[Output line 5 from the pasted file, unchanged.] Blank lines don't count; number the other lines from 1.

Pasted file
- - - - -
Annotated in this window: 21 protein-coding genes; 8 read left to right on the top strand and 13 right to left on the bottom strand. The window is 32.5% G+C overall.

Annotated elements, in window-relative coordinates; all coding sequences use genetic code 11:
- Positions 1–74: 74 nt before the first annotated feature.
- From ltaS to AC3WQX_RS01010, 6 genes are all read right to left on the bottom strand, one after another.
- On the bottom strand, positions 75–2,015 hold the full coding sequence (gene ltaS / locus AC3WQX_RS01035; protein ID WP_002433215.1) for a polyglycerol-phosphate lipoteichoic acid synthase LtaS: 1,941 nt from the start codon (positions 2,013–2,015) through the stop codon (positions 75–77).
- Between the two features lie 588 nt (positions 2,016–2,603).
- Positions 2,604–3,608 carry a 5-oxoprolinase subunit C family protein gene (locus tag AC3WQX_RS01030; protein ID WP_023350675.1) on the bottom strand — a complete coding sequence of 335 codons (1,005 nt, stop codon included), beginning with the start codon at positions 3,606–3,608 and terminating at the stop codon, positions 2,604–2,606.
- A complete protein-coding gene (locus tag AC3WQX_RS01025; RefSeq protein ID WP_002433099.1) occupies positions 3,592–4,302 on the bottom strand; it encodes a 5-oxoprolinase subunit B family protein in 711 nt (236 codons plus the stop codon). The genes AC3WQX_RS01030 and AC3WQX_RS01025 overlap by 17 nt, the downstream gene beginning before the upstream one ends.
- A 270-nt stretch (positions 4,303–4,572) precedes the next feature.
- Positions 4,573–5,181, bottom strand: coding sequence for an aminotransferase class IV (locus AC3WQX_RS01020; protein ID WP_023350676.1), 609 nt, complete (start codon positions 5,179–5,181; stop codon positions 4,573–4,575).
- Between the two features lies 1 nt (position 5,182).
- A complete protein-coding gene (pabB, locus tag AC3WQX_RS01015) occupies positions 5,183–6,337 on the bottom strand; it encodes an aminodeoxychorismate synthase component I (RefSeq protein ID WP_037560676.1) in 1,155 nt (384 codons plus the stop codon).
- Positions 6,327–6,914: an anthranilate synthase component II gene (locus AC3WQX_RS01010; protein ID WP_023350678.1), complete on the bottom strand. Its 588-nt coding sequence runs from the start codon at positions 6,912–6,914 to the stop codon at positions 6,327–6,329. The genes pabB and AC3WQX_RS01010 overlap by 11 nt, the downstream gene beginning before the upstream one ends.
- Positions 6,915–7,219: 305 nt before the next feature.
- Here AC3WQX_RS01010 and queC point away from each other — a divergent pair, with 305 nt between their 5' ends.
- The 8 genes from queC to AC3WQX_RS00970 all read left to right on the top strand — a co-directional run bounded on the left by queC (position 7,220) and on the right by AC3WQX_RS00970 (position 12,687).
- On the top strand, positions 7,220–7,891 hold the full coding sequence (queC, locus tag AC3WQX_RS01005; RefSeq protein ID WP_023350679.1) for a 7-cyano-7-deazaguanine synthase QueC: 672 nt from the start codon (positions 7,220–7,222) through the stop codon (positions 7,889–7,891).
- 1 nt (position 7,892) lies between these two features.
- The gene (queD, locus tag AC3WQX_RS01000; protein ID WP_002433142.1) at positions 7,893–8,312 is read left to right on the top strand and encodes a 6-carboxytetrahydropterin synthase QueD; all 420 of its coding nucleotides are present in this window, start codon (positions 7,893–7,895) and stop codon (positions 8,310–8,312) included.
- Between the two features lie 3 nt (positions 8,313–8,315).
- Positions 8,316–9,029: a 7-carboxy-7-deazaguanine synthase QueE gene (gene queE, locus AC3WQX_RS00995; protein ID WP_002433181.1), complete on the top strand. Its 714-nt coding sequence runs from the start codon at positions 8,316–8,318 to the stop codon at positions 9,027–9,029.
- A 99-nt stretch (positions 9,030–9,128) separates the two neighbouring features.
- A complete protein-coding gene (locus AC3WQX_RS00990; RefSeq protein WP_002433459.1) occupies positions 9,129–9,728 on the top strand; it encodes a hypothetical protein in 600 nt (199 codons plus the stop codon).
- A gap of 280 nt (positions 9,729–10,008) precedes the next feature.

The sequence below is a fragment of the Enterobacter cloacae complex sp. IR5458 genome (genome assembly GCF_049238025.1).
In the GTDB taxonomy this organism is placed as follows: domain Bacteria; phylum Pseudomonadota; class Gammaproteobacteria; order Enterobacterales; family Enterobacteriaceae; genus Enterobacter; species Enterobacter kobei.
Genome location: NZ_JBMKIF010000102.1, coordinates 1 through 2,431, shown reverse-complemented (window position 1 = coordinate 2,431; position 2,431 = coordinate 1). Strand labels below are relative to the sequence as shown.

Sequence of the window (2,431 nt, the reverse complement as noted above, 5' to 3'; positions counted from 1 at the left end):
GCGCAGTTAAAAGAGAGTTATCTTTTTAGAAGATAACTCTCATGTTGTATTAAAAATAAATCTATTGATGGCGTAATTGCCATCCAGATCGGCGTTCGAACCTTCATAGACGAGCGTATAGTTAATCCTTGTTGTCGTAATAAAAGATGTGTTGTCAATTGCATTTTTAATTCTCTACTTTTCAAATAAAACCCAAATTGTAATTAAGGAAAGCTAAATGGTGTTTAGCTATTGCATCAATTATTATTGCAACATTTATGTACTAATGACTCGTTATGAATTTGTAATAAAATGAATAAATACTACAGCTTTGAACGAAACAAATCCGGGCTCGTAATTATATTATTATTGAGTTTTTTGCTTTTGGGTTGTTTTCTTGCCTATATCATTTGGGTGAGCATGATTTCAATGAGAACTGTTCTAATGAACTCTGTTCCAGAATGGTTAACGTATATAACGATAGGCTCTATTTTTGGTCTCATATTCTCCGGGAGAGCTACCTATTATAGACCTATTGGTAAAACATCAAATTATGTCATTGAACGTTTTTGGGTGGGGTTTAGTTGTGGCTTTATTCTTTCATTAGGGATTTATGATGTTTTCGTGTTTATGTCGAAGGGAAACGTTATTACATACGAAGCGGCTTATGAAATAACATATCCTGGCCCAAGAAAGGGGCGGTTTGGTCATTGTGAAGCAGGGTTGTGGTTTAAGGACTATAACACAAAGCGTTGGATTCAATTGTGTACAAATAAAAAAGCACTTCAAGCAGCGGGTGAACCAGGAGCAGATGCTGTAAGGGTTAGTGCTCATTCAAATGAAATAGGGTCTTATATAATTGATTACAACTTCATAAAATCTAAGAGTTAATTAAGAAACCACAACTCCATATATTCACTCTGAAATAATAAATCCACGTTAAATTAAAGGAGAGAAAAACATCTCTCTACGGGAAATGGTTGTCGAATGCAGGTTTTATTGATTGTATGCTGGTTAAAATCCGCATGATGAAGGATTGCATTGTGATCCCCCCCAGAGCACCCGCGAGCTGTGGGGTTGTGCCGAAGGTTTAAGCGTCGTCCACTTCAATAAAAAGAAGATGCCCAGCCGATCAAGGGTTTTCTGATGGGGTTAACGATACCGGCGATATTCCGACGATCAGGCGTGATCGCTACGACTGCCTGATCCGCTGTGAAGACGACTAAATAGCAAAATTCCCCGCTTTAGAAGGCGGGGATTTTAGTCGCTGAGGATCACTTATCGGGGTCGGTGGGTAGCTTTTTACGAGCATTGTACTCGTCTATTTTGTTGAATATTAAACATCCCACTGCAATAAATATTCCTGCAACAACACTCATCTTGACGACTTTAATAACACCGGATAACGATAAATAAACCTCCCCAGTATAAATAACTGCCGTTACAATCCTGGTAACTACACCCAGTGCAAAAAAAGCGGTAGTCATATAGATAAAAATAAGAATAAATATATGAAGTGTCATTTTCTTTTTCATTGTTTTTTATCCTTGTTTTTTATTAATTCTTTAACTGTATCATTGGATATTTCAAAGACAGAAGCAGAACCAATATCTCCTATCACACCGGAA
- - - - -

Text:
- On the bottom strand, positions 75–2,015 hold the full coding sequence (gene ltaS / locus AC3WQX_RS01035; protein ID WP_002433215.1) for a polyglycerol-phosphate lipoteichoic acid synthase LtaS: 1,941 nt from the start codon (positions 2,013–2,015) through the stop codon (positions 75–77).